I believe things happen for a reason and there are no coincidences. Interestingly, I wrote a post on this topic here. Even more so, the timing is appropriate for my birthday this coming week. Here’s my “Peaceful” photo.
I’ve always said there is nothing that I would put on my body that I could honestly keep for the rest of my life. Having seen how some people frivolously put tattoos on their body, such as a boy/girlfriend’s name, even husband or wife, and then within a few years it’s over. To me, nothing is forever.
But, this is a hypothetical discussion, so here it is. The one thing that I could possibly think of that I would be willing to put on my body is the symbol for peace in Japanese calligraphy, “Heiwa”. For those who don’t know, the Hindi name, Shanti means “peace”. The derivation of that, Shanta, means “peaceful”. It sounds a little self-serving/selfish, but the only thing that I could honestly rely on and know through and through, is me. There are people for whom I would lay my life on the line, but those people have changed. One can never know what events might change who they are and what might cause the change. Why Japanese? Simple: I’ve always loved the Orient and I am a student of martial arts.
In addition, the bigger picture is that I believe that we come from our roots. This is a great symbol of my grandmother, whom I wrote about in a previous post. I know that I can be combative at times, but I usually get riled up when I believe that there is some injustice. Ultimately, I want peace. I might sound much like a beauty pageant contestant, but it’s true. I believe that in order to survive, we all need to get along. As my friend Dan Levy (@TheDanLevy) said: “/rant”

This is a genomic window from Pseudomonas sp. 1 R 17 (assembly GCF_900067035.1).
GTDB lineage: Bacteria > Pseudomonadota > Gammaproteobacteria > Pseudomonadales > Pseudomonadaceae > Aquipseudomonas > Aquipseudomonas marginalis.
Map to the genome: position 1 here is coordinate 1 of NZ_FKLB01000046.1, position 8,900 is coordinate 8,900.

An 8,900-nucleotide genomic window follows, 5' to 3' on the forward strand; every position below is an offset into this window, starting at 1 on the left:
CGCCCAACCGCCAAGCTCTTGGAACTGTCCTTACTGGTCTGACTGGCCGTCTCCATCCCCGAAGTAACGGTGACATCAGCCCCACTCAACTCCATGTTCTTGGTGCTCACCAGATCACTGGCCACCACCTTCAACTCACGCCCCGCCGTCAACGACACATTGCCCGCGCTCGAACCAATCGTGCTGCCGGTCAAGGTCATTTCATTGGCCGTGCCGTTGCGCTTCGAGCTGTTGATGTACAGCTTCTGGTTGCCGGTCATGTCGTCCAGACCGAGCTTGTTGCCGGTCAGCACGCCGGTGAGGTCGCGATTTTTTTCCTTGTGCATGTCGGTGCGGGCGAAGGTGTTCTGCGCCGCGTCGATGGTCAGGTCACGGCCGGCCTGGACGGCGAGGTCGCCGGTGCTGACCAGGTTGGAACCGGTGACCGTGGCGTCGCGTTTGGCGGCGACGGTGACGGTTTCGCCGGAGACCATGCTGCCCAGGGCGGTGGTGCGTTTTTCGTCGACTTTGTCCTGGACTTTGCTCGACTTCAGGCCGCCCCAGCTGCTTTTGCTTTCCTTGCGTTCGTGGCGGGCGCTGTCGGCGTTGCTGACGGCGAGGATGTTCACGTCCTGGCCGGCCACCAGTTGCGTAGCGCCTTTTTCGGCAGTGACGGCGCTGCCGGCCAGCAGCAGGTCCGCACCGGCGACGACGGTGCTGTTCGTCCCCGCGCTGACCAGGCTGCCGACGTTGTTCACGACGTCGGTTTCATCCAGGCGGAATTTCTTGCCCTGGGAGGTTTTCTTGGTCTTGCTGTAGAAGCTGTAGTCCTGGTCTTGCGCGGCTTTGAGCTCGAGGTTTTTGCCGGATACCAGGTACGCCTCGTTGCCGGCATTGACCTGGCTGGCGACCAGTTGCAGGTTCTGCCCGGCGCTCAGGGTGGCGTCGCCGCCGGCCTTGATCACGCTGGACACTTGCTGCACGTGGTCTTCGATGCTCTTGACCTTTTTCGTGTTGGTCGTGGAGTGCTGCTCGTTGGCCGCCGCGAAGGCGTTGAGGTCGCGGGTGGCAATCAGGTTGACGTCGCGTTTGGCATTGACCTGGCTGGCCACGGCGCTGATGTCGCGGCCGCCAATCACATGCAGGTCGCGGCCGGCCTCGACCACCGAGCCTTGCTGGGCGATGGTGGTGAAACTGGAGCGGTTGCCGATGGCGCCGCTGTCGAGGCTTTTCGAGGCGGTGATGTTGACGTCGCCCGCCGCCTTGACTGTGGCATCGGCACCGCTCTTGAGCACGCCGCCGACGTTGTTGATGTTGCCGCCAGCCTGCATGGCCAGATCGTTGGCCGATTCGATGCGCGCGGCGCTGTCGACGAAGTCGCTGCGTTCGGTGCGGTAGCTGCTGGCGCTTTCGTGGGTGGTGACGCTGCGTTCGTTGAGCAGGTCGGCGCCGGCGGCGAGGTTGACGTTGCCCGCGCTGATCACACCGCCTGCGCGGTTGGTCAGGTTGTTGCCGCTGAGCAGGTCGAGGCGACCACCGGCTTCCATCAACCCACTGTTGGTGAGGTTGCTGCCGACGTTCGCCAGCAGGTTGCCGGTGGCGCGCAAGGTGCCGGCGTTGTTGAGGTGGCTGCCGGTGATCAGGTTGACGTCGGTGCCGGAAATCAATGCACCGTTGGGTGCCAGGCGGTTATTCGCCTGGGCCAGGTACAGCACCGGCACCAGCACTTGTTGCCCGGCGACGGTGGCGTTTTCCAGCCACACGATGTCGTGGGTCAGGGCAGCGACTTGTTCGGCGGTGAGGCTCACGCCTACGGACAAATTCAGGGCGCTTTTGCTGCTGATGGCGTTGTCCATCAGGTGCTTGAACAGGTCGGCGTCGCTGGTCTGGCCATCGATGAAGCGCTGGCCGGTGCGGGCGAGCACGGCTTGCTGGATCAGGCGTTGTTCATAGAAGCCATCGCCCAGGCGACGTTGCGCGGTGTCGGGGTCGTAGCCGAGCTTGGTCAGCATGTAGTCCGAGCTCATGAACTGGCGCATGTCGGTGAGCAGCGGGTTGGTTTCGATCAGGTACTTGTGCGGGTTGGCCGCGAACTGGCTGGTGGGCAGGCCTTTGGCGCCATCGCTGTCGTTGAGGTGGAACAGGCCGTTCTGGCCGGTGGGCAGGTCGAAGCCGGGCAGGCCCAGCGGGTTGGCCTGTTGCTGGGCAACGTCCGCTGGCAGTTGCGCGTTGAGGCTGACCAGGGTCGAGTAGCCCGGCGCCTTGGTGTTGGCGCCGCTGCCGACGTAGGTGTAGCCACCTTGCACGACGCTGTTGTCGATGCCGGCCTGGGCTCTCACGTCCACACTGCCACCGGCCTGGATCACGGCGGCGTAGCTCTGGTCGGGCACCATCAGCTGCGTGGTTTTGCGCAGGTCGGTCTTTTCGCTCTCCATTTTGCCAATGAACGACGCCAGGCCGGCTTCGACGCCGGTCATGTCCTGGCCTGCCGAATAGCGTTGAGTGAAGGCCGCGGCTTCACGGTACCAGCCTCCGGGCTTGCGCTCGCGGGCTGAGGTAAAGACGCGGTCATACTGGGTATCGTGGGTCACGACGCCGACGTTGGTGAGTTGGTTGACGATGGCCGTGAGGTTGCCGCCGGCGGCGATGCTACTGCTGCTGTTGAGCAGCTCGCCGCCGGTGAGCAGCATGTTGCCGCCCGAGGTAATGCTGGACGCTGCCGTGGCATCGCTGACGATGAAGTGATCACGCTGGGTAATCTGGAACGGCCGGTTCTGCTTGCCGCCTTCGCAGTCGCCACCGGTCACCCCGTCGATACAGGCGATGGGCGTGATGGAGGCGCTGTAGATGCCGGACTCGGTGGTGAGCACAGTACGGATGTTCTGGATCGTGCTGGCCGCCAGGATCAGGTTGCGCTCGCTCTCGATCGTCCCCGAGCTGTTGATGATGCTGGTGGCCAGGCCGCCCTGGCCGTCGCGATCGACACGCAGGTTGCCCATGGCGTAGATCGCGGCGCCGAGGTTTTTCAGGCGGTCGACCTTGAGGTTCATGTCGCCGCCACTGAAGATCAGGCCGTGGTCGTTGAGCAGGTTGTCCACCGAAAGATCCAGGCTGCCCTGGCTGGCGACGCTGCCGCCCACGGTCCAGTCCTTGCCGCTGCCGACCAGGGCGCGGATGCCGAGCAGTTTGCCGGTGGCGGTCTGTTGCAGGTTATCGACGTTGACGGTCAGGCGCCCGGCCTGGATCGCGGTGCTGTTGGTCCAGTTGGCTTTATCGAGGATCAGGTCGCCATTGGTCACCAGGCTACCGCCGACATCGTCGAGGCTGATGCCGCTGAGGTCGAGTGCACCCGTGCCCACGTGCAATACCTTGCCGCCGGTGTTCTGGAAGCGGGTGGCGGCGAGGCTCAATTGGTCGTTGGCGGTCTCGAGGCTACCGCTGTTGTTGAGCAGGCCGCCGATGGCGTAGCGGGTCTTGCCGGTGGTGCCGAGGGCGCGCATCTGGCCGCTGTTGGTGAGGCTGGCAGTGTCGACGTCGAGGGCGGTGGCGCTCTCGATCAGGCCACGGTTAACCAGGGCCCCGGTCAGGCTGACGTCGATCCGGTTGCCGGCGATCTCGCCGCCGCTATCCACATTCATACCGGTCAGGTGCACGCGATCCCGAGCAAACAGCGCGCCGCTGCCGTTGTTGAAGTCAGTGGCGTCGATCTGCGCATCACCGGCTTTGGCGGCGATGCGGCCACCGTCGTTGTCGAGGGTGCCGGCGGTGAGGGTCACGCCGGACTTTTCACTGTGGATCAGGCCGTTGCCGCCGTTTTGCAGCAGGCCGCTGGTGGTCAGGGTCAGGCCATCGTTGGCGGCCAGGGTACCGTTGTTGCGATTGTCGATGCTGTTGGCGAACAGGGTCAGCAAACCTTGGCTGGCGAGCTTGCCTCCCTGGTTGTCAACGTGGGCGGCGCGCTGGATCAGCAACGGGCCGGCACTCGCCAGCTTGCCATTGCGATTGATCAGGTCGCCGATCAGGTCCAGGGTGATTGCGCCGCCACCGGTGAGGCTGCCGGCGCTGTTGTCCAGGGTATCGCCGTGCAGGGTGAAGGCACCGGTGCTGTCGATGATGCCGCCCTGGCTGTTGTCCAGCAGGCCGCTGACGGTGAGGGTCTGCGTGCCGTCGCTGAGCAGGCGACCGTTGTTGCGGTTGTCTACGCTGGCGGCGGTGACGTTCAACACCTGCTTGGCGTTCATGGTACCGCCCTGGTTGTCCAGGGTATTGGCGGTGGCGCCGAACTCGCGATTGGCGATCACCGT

My first name “Shanta” is a Hindu name meaning “peaceful”. The more common name “Shanti” means “peace” and is more commonly heard in eastern chants such as “Om Shanti”.
When I was born, they said that I was so peaceful that they decided to give me the name of my paternal grandmother. It is truly an honour to have the same name as she.
She became bedridden shortly after my grandfather passed away. There she stayed for more than 12 years. Her hearing started going along with her eyesight. But she never complained. She would sit there day in and day out praying for the welfare of her children and grandchildren, like me.
I was fortunate enough to spend two months in India in her home and the last day I gave her, along with the other women of the household, including the servant, a dozen roses. I like to think that whenever she smelled roses, she would think of me. She passed away a few months later.
I can only hope that I will do her name justice and continue to bring peace.